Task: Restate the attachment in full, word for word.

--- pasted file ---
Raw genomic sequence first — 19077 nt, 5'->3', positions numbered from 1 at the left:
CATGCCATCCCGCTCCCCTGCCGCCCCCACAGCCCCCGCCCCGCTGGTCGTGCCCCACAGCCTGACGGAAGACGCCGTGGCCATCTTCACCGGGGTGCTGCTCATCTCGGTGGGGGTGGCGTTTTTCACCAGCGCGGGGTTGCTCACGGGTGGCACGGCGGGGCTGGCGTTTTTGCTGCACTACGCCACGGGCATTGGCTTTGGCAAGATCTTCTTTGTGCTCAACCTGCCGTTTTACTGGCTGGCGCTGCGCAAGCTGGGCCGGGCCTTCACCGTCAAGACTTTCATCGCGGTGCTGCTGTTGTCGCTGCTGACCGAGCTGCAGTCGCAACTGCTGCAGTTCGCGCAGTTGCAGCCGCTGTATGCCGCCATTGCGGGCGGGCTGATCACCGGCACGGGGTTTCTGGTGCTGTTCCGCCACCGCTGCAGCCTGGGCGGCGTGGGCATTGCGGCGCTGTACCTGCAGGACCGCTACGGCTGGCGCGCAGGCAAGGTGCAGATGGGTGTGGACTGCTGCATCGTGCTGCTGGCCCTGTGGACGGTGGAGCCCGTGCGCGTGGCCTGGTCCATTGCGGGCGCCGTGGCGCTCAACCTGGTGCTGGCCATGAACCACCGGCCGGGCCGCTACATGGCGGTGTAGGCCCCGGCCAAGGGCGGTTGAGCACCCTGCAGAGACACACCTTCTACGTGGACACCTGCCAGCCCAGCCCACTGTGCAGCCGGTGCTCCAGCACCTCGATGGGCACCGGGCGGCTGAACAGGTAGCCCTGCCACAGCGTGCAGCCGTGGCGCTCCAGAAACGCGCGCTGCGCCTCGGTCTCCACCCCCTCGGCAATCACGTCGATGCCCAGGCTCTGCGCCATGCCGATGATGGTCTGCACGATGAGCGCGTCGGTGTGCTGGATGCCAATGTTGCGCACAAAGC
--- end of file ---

Raw genomic sequence first — 19077 nt, 5'->3', positions numbered from 1 at the left:
CATGCCATCCCGCTCCCCTGCCGCCCCCACAGCCCCCGCCCCGCTGGTCGTGCCCCACAGCCTGACGGAAGACGCCGTGGCCATCTTCACCGGGGTGCTGCTCATCTCGGTGGGGGTGGCGTTTTTCACCAGCGCGGGGTTGCTCACGGGTGGCACGGCGGGGCTGGCGTTTTTGCTGCACTACGCCACGGGCATTGGCTTTGGCAAGATCTTCTTTGTGCTCAACCTGCCGTTTTACTGGCTGGCGCTGCGCAAGCTGGGCCGGGCCTTCACCGTCAAGACTTTCATCGCGGTGCTGCTGTTGTCGCTGCTGACCGAGCTGCAGTCGCAACTGCTGCAGTTCGCGCAGTTGCAGCCGCTGTATGCCGCCATTGCGGGCGGGCTGATCACCGGCACGGGGTTTCTGGTGCTGTTCCGCCACCGCTGCAGCCTGGGCGGCGTGGGCATTGCGGCGCTGTACCTGCAGGACCGCTACGGCTGGCGCGCAGGCAAGGTGCAGATGGGTGTGGACTGCTGCATCGTGCTGCTGGCCCTGTGGACGGTGGAGCCCGTGCGCGTGGCCTGGTCCATTGCGGGCGCCGTGGCGCTCAACCTGGTGCTGGCCATGAACCACCGGCCGGGCCGCTACATGGCGGTGTAGGCCCCGGCCAAGGGCGGTTGAGCACCCTGCAGAGACACACCTTCTACGTGGACACCTGCCAGCCCAGCCCACTGTGCAGCCGGTGCTCCAGCACCTCGATGGGCACCGGGCGGCTGAACAGGTAGCCCTGCCACAGCGTGCAGCCGTGGCGCTCCAGAAACGCGCGCTGCGCCTCGGTCTCCACCCCCTCGGCAATCACGTCGATGCCCAGGCTCTGCGCCATGCCGATGATGGTCTGCACGATGAGCGCGTCGGTGTGCTGGATGCCAATGTTGCGCACAAAGC